05 February 2013

One in four SA women obese

Almost one third of black South African women are obese, the SA Institute of Race Relations (SAIRR) said, and the rest aren't far behind.


Almost one third of black South African women are obese, the SA Institute of Race Relations (SAIRR) said.

"Coloured, white, and Indian women follow closely, with around a quarter being obese," the institute's South Africa Survey shows. In contrast, 18% of all white men are obese, followed by9% of Indian, 8% of coloured, and 6% of black men.

The figures were obtained from the SA Medical Research Council.

The figures are based on Body Mass Index (BMI), calculated using a person's weight and height. A person is obese if their BMI exceeds 30.

The SAIRR commented: "According to the World Health Organisation (WHO) obesity was previously associated with high-income countries, but is gaining prevalence in low- and middle-income countries."

In October 2011 Compass Group Southern Africa, a food services company, placed South Africa third in the world in obesity rankings, after the United States and Great Britain.

'Don't blame obese'                        

Lerato Moloi of the institute's research department said: "Obesity is linked to a number of lifestyle diseases such as diabetes mellitus and heart disease, both of which are among the top 10 causes of death in South Africa."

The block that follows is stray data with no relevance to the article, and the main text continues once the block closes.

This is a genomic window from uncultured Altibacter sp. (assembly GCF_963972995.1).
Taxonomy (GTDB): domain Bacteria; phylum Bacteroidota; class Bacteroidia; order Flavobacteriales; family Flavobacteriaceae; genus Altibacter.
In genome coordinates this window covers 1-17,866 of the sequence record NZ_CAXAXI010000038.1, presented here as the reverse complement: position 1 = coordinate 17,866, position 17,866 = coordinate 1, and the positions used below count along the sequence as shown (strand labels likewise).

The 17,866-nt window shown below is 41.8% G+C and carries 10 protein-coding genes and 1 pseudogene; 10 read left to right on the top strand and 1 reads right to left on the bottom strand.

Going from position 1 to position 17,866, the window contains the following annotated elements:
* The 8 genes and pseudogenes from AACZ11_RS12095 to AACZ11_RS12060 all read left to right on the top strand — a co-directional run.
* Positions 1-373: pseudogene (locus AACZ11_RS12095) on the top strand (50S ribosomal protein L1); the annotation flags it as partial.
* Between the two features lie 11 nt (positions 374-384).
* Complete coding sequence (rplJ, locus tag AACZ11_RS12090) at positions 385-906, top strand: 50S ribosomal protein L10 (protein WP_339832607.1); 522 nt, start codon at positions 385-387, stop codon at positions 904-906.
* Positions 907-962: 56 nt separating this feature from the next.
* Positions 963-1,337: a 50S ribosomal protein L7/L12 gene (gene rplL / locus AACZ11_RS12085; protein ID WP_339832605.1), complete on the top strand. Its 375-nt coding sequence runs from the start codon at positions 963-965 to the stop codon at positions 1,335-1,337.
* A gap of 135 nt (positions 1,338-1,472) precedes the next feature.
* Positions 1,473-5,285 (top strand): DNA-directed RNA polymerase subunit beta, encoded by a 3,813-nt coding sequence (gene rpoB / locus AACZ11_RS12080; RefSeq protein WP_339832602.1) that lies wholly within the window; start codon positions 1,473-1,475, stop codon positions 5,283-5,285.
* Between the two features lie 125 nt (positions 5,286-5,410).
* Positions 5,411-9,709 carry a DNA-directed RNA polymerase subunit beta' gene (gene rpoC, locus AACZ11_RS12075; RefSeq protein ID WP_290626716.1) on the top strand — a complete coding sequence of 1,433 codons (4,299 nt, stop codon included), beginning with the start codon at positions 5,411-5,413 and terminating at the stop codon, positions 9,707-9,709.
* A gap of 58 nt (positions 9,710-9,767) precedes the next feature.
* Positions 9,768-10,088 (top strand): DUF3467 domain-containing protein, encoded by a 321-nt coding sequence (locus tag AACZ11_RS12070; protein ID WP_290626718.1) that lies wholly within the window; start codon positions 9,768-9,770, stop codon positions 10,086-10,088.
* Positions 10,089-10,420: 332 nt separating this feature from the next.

Between 2004 and 2009 the numbers of people who died from diabetes mellitus and certain forms of heart disease increased 21% and 11% respectively, according to data contained in the institute's survey.

The WHO estimates that globally approximately 2.8 million people die every year as a result of being overweight or obese.

Linda Fried, dean of the Mailman School of Public Health at Columbia, told the World Economic Forum at Davos that in another 20 years, 50 to 60% of the world's population could be overweight, according to an Agence France Presse report.

Experts addressing a panel on the subject said the first step was to stop blaming the obese themselves, and to examine the easy availability of cheaper, high kilojoukle foods, increasing urbanisation and an "inactivity crisis".

(Sapa, February 2013)

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